Most mothers identify with role of ‘Chief Education Officer’ according to
a Sylvan Learning survey
Duluth, MN (Grassroots Newswire) January 27, 2014 — A new Sylvan Learning
survey, conducted online by Harris Interactive among 5,000 U.S. adults in
December 2013, finds that nearly 9 in 10 mothers of school-aged children
regard themselves as having principal responsibility for their child’s
academics. According to the survey, 88% of moms of children aged 6–17
actually see themselves in the role of “Chief Education Officer.”
Cheryl Hynes of Sylvan Learning located in Duluth applauded this finding.
“Sylvan has long recognized that the best educational outcomes are the
result of strong partnerships and cooperation between families and
educators,” said Hynes. “Mothers have always been at the forefront of that
relationship. But we are especially encouraged to see that they now
realize that they must ramp up their game as ‘Chief Education Officers’ to
ensure their children succeed when schools are under-resourced or children
need supplementary learning support.”
The survey indicates that most mothers also plan to increase the role they
play in their children’s academic lives. In fact, a majority (80%) of moms
of school-aged children revealed that they plan to take a more active role
in their students’ education in the upcoming year.
“Most mothers today realize that students often may need more than schools
can provide,” said Hynes. “According to the survey, four in five
moms—79 percent—agree that using outside academic resources to supplement
in-school instruction helps ensure they are doing the best they can for
To help moms become more effective Chief Education Officers, Sylvan
Learning located in Duluth is offering five simple tips:
* Engage actively in your children’s education. Do more than ask “How was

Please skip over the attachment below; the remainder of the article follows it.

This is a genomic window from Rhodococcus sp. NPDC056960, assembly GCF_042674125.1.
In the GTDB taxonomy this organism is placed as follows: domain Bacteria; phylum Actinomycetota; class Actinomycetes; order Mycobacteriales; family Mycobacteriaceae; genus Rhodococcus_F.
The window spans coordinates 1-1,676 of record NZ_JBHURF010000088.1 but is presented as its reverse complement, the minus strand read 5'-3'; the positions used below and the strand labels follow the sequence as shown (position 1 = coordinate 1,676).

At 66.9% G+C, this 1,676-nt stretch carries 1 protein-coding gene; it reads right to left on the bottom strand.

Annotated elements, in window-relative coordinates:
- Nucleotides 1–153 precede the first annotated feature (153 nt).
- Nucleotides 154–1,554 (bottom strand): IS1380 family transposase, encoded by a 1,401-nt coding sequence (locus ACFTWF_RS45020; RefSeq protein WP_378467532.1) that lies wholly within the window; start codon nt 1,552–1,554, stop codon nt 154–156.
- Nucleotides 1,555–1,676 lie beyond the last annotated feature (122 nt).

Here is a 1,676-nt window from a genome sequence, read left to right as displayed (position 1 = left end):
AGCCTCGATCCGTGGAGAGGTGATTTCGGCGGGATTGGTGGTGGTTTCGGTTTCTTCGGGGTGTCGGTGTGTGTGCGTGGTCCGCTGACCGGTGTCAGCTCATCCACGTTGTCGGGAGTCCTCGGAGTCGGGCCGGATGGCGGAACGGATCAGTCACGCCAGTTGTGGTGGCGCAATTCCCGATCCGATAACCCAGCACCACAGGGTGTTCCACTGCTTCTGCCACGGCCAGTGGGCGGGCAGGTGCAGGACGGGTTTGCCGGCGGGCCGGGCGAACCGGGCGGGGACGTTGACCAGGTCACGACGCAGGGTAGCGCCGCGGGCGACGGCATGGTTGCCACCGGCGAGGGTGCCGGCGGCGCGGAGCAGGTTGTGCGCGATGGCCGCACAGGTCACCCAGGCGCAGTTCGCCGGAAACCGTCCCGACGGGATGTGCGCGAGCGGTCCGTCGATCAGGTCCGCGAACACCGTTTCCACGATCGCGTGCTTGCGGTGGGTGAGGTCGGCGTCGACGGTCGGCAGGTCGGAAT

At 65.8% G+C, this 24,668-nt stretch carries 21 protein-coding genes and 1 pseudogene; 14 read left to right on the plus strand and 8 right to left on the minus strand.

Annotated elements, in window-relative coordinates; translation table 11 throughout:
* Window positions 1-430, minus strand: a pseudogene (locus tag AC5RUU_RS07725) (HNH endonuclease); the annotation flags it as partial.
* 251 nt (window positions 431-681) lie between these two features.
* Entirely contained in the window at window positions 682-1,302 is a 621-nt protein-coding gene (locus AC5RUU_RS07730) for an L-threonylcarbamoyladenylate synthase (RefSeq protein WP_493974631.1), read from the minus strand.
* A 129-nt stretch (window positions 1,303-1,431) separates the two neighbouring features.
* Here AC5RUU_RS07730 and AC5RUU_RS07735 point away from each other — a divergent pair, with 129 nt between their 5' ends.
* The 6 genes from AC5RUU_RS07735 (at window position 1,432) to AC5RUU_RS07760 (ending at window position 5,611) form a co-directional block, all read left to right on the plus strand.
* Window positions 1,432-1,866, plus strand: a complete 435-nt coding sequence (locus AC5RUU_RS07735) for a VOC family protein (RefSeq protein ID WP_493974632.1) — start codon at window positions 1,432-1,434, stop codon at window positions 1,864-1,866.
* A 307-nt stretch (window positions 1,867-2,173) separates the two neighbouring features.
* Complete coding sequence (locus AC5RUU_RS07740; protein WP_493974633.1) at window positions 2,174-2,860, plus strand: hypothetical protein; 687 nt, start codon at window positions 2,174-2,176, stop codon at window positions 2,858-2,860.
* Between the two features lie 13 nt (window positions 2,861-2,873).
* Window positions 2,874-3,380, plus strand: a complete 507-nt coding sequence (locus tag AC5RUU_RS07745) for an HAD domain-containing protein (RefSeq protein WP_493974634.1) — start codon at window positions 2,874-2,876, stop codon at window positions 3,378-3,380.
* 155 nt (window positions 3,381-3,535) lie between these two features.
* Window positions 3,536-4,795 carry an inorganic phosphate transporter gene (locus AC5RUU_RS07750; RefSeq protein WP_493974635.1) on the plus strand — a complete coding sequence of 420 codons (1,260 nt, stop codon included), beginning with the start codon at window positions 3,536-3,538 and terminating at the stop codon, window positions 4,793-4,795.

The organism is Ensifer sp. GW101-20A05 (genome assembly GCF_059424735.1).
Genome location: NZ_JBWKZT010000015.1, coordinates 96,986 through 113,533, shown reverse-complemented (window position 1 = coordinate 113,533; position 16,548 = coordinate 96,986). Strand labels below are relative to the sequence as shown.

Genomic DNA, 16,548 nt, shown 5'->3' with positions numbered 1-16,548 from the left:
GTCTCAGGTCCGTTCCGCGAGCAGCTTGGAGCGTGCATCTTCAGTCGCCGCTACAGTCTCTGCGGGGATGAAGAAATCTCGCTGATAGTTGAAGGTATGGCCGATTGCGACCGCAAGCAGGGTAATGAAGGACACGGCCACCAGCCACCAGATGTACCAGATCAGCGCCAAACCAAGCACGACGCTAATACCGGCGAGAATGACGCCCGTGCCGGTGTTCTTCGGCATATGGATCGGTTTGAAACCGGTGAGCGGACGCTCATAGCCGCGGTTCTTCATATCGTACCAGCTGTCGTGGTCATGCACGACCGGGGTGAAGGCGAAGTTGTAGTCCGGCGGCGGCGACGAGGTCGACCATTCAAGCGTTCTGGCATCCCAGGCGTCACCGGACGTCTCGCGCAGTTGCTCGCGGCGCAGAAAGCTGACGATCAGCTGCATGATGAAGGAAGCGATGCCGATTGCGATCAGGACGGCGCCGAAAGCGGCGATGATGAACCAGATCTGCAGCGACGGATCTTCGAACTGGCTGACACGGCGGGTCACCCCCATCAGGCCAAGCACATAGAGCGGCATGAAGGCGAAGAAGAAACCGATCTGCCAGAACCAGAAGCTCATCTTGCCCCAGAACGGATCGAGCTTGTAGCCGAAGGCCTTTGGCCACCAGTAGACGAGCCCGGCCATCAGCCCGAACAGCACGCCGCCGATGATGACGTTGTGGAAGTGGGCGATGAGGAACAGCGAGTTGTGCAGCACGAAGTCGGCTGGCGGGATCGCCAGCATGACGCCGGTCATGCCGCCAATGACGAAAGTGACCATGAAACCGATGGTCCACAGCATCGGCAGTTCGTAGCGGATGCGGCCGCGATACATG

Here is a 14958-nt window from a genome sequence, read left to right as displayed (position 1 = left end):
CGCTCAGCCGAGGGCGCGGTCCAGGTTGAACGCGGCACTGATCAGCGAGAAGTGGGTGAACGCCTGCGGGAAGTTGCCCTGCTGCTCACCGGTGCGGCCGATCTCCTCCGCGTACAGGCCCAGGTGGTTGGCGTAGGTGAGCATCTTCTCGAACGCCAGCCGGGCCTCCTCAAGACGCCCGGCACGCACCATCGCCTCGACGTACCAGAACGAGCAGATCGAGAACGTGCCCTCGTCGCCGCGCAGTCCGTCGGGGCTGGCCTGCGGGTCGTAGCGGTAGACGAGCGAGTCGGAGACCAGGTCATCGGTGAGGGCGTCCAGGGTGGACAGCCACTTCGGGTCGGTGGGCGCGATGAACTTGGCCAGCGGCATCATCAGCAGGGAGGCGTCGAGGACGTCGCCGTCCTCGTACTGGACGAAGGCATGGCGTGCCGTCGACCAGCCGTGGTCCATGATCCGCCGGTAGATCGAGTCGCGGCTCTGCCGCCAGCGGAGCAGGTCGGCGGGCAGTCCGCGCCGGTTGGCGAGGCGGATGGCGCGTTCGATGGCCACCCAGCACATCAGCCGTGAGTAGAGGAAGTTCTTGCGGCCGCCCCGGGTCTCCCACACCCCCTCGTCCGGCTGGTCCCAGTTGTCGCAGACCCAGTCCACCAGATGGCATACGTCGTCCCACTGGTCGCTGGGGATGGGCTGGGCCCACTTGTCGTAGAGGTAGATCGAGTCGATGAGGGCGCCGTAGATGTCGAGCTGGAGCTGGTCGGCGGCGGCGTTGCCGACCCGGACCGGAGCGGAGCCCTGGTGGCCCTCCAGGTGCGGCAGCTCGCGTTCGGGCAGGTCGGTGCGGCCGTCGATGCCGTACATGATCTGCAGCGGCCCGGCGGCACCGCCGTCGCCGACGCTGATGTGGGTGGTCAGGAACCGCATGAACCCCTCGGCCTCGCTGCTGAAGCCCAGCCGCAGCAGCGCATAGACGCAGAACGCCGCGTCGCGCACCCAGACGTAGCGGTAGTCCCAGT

school today?” Check homework daily, help set homework and study
schedules, join the PTA and volunteer at school.
* Develop a relationship with your children’s teachers. Communicate with
them regularly. Learn how they prefer to communicate—email, phone or
face-to-face. Listen to teachers’ advice and counsel, and ask for
suggestions on what other things you can do to help your children.
* Seek information and be a smart education consumer. Just as you would
research medical treatment for your children or the proper sports
equipment to succeed on the field, explore programs and services within
and outside your children’s school.
* Set a good example. Parents who read every day have children who read
every day. Be an educational role model for your children.
* Motivate learning through encouragement and rewarding positive behavior.
Nagging is a short-term solution. Inspiration will have a lifelong impact.
For additional tips and resources, please contact Cheryl Hynes of Sylvan
Learning located in Duluth at (218) 723-1551,
Survey Methodology: The survey was conducted online within the United
States by Harris Interactive on behalf of Sylvan Learning from Dec. 18–23,
2013 among 5,082 adults age 18 and older, of whom 471 are mothers of
children age 6–17 living in their household. This online survey is not
based on a probability sample, and therefore no estimate of theoretical
sampling error can be calculated.
About Sylvan Learning, Inc.
With more than 30 years of experience and more than 800 locations
throughout North America, Sylvan Learning is the leading provider of
personal learning for students in grades K–12. As the leader in
supplemental education, Sylvan is transforming how students learn,
inspiring them to succeed in school and in life. Sylvan’s proven tutoring
approach blends amazing teachers with SylvanSync™ technology on the iPad®
for an engaging learning experience. Sylvan programs include study skills,
math, reading, writing and test prep for college entrance and state exams.
Sylvan also provides educational services to public and nonpublic schools.
The company was founded in 1979 and is headquartered in Baltimore,
Maryland. For more information, call 1-800-31-SUCCESS or visit
www.SylvanLearning.com or Sylvan’s Mom Minded blog at